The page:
In the early ’90s I worked on corporate sustainability with a group of young, smart, optimistic colleagues, paid virtually nothing, working out of an office closet next to the bathroom at Rocky Mountain Institute, a sustainability think tank. Beneath towering stacks of energy reports and to-be-read copies of The New York Times, we drafted brochures and consulting papers arguing that corporations were the only entities large enough, nimble enough, and motivated (by profit) to solve the climate problem.

We believed that the salvation of the world, the cure for climate change, and the end of pollution and waste, all of it, would be driven through business profits and strategic motivation. Doing good by the environment—cutting energy use with better light bulbs and boilers, reducing inefficiency through design and engineering, and adding renewable energy supply—was not only environmentally responsible, it was good for the bottom line. Win-win: green both ways.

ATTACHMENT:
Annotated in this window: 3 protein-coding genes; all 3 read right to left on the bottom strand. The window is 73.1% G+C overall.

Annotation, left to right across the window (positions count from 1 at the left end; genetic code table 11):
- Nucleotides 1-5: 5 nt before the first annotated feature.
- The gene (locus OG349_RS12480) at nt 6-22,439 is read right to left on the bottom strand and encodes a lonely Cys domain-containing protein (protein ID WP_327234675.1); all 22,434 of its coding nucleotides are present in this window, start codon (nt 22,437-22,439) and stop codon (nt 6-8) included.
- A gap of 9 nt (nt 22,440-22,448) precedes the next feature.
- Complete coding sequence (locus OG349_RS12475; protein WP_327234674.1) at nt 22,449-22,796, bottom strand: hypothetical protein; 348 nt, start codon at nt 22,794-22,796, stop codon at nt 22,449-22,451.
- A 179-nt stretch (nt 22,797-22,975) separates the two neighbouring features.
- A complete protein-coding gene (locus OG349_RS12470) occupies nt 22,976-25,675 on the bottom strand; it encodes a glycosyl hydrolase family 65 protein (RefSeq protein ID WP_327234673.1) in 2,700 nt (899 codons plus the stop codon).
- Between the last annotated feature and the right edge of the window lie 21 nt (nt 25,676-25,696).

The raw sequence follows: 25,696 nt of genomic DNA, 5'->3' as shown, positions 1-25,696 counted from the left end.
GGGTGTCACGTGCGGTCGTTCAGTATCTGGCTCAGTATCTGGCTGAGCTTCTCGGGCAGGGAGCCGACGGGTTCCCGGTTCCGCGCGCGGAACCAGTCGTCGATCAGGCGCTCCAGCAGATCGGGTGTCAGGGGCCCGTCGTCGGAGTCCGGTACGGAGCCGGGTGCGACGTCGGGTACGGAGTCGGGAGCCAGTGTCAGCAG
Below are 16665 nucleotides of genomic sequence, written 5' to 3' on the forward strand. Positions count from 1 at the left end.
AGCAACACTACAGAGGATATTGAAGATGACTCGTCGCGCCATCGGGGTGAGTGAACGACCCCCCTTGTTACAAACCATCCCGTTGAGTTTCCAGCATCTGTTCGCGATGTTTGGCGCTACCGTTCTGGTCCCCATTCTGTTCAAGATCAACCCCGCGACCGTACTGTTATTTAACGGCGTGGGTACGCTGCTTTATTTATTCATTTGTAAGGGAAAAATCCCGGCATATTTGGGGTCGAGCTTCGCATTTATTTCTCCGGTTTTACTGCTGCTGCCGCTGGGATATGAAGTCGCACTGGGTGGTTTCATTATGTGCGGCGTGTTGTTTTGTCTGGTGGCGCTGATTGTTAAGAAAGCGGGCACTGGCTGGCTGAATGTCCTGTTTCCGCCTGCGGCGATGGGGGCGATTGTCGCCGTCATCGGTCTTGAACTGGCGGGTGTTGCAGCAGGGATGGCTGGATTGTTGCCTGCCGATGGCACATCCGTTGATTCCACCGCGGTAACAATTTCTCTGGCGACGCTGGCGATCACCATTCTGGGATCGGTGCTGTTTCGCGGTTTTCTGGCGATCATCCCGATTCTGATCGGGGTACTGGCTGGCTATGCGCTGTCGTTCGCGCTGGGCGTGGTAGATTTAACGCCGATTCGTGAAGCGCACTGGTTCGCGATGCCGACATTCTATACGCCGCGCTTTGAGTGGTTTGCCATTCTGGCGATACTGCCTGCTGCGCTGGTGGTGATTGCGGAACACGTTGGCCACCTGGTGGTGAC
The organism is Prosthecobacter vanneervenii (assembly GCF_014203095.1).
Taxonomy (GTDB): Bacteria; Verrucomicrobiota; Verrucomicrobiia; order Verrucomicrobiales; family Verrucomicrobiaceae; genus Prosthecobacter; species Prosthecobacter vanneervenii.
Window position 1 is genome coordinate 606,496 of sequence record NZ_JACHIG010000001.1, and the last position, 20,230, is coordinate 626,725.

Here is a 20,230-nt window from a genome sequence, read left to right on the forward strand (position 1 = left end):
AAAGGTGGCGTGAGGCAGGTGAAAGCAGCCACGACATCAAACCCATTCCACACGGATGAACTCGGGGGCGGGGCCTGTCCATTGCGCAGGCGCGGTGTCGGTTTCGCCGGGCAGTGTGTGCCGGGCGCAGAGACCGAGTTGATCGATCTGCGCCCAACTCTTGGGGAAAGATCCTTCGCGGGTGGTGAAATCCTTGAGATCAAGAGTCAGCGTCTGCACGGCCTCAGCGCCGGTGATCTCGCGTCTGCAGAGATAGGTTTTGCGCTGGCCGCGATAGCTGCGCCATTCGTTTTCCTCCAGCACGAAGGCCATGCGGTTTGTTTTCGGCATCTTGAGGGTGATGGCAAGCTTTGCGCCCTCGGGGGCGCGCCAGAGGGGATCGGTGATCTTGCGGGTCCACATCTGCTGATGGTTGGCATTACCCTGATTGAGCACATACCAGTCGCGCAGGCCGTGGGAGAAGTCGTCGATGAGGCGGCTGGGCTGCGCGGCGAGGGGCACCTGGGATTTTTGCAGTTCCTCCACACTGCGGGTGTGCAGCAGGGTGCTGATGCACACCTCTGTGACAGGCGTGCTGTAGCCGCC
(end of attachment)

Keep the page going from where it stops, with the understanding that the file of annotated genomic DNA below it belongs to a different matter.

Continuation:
That stuff actually happened. But 25 years or more in, even as the sustainable business movement grew, climate change, the single most important barometer for the possibility of a sustainable future, marched on. And a planet on fire, deluged in flood, and disrupted by drought and famine, warfare and heat waves is nobody’s picture of sustainability. And yet, over the course of the corporate sustainability revolution, climate change went from a concern to a certainty, with catastrophic warming beyond 2 degrees Celsius more or less baked in.

Systemic change is the only path to climate stability. But what the corporate sustainability movement has truly succeeded at is ensuring that everyone works within a narrowly defined playing field that leaves the one thing we need to upend—the fossil-fuel-based economy—intact and unthreatened.

Read the full article about corporate sustainability failures by Auden Schendler at Stanford Social Innovation Review.